I am outgoing, the first one into the party and the last one to leave. At least I used to be, back when I went to parties. I make acquaintances early and often, even now. Maybe it’s my self-deprecating grin, or my willingness to go with the flow, or even just my ability to talk to total strangers as if I’ve known them my whole life. If I’m in a room there’s no doubt you’ll know it sooner rather than later.
But I’m not up for networking. I do it, just by nature of being outgoing. That is, I often make connections with other people who could help me or who I could help career wise, and I have an extensive Rolodex of names and numbers. But generally that’s a side effect, not what I’ve ever truly spent time and energy on. Which also means that I don’t actively cultivate these relationships, and generally my acquaintances stay just that — acquaintances.
My wife, on the other hand, is a natural networker. I think she would do well as a political fundraiser because she’s passionate about what she believes in, and she makes connections as easily as I’ve ever seen anyone else do it. While she isn’t outgoing — she’ll never be the loud, gregarious one in the room — she makes the most of her time around others who fit in her wheelhouse of connections she can utilize later.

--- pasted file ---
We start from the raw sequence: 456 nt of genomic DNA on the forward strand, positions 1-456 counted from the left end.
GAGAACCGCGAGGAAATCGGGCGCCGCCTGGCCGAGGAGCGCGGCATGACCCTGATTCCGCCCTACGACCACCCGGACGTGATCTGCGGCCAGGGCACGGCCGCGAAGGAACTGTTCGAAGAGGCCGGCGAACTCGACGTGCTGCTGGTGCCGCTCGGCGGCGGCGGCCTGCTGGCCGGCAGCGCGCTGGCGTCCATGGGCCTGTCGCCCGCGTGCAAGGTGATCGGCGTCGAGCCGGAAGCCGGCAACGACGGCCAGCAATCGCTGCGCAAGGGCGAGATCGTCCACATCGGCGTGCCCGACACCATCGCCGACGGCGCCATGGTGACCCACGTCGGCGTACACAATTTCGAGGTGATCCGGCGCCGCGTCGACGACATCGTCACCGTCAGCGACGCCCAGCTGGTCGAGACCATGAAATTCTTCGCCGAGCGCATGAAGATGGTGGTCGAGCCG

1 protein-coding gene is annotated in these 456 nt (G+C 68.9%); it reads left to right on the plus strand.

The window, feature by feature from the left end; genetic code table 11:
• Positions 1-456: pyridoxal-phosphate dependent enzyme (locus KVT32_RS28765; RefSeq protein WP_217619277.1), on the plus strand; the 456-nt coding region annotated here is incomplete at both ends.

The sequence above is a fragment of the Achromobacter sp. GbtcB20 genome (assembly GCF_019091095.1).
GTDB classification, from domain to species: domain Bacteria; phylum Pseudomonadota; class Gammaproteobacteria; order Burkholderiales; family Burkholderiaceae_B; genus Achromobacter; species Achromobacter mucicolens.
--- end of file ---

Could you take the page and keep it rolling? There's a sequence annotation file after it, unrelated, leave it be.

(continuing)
I admire that about her, and sometimes I think it would be worthwhile to be more like that instead of just outgoing. Like tonight, for example. We were at a Down syndrome celebration dinner (World Down Syndrome Day is 3/21) and she was working the room like a… political fundraiser, but she wasn’t doing it for money. She was connecting with her network, and creating more contacts along the way. It is mesmerizing to see.
There’s just something to be said about making connections. We do it differently, but in our own ways we do it just as well.